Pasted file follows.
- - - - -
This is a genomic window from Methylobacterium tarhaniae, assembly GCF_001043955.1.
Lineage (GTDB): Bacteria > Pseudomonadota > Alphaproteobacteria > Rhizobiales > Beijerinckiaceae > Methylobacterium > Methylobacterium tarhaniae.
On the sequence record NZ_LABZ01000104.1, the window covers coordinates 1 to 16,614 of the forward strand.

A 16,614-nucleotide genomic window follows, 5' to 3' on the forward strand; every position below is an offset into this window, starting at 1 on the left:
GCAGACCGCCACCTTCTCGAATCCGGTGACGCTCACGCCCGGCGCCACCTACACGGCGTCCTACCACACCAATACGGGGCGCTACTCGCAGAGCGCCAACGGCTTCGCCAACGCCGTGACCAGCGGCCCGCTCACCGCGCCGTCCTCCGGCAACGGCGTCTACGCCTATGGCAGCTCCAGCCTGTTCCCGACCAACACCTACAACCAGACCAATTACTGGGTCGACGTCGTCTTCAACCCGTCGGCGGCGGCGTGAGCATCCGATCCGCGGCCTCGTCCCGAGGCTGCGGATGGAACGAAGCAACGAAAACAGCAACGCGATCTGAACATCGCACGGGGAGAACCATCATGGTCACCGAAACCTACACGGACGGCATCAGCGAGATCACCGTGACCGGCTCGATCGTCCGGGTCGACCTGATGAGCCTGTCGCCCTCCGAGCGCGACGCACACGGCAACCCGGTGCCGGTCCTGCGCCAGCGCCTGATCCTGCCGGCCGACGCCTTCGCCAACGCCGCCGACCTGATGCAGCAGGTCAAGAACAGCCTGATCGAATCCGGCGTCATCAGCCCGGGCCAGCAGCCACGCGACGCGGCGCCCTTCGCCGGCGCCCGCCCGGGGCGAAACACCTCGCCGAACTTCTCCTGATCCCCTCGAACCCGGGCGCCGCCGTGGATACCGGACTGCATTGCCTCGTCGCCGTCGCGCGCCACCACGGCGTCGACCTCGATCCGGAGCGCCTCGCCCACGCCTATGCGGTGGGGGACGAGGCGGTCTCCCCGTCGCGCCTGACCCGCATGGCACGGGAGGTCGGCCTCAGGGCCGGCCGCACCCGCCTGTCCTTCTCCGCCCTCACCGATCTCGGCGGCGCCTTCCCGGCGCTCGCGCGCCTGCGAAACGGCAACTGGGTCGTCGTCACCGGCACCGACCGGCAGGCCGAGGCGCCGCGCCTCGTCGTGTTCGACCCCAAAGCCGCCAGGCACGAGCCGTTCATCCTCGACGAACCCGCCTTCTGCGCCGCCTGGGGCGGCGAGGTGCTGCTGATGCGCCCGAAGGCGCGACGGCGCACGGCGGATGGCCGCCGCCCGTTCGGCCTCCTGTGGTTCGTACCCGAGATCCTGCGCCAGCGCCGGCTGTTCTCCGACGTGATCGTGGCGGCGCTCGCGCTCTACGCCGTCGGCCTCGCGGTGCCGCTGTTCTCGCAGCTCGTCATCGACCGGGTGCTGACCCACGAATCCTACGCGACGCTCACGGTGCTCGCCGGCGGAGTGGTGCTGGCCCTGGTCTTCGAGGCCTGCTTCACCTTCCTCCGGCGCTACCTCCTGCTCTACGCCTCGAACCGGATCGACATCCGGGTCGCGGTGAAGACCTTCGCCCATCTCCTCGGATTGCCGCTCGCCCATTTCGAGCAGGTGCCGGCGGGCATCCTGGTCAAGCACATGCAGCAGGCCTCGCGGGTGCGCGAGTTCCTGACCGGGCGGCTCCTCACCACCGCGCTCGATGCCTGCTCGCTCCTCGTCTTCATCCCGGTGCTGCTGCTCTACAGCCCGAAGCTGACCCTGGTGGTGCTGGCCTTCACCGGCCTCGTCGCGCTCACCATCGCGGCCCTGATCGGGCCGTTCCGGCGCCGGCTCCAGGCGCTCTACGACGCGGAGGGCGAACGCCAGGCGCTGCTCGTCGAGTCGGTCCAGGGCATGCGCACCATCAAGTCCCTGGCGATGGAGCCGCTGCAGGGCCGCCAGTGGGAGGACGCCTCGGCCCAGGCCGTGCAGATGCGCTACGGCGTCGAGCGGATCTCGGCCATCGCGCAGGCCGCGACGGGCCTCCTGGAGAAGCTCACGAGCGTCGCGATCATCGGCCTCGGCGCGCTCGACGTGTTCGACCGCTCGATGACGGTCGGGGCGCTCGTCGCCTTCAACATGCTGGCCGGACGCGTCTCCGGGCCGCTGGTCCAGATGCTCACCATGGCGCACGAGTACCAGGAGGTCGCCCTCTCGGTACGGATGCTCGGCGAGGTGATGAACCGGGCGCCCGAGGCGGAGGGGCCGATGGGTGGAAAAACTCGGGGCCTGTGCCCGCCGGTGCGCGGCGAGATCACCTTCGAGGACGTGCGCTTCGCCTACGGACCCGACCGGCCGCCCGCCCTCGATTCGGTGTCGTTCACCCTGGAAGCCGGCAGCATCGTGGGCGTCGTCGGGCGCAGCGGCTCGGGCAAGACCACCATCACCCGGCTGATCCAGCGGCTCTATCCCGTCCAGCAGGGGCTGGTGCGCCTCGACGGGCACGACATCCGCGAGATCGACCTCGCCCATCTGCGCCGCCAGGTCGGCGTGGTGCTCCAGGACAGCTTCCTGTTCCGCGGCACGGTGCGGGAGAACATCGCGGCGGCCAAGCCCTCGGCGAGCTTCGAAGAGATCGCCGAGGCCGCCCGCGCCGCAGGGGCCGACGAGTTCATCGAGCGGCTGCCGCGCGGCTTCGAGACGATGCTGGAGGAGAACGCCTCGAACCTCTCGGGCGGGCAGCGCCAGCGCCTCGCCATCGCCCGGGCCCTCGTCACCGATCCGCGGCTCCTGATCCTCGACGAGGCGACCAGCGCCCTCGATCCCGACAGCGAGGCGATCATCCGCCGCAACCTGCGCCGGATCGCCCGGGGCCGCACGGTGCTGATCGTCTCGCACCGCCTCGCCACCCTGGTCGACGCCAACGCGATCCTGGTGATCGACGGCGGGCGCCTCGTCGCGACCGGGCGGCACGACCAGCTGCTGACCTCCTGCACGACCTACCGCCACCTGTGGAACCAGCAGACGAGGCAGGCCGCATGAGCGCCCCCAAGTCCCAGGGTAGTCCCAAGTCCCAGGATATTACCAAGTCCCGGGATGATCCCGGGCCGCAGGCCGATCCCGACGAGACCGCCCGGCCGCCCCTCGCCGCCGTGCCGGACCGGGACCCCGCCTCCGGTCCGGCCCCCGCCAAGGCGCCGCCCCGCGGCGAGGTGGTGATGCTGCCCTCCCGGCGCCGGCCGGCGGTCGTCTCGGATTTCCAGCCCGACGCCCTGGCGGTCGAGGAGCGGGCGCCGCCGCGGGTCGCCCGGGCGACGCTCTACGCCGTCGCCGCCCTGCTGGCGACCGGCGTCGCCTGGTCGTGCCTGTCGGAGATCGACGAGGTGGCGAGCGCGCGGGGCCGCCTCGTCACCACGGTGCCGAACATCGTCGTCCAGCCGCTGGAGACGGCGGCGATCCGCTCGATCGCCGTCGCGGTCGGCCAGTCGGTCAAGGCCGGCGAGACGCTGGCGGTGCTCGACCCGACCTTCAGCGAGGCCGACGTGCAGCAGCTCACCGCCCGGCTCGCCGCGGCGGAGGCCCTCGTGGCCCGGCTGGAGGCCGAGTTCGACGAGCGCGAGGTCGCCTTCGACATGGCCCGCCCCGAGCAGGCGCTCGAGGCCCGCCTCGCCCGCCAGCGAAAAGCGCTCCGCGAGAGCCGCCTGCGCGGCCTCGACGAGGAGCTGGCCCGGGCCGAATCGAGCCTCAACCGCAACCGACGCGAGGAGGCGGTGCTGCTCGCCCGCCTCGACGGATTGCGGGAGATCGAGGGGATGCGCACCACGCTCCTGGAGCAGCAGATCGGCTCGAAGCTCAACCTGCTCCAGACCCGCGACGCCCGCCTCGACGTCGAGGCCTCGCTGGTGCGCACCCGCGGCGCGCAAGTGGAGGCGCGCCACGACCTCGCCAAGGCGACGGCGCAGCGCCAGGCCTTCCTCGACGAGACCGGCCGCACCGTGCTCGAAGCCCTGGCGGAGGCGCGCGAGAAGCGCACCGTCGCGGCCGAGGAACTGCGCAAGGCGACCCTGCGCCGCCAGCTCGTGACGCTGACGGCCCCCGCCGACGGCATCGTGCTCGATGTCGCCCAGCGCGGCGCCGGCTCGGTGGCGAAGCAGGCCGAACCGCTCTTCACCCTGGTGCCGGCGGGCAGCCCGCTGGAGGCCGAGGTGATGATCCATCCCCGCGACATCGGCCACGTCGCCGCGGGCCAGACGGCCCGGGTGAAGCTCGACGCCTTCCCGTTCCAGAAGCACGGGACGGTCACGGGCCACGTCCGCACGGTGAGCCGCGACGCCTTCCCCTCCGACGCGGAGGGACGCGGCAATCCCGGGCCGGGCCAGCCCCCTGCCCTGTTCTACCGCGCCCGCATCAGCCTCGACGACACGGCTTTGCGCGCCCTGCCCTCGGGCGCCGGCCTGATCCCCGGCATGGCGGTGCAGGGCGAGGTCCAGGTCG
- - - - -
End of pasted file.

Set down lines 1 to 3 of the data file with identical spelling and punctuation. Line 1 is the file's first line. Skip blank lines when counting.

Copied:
This is a genomic window from Methylobacterium tarhaniae, assembly GCF_001043955.1.
Lineage (GTDB): Bacteria > Pseudomonadota > Alphaproteobacteria > Rhizobiales > Beijerinckiaceae > Methylobacterium > Methylobacterium tarhaniae.
On the sequence record NZ_LABZ01000104.1, the window covers coordinates 1 to 16,614 of the forward strand.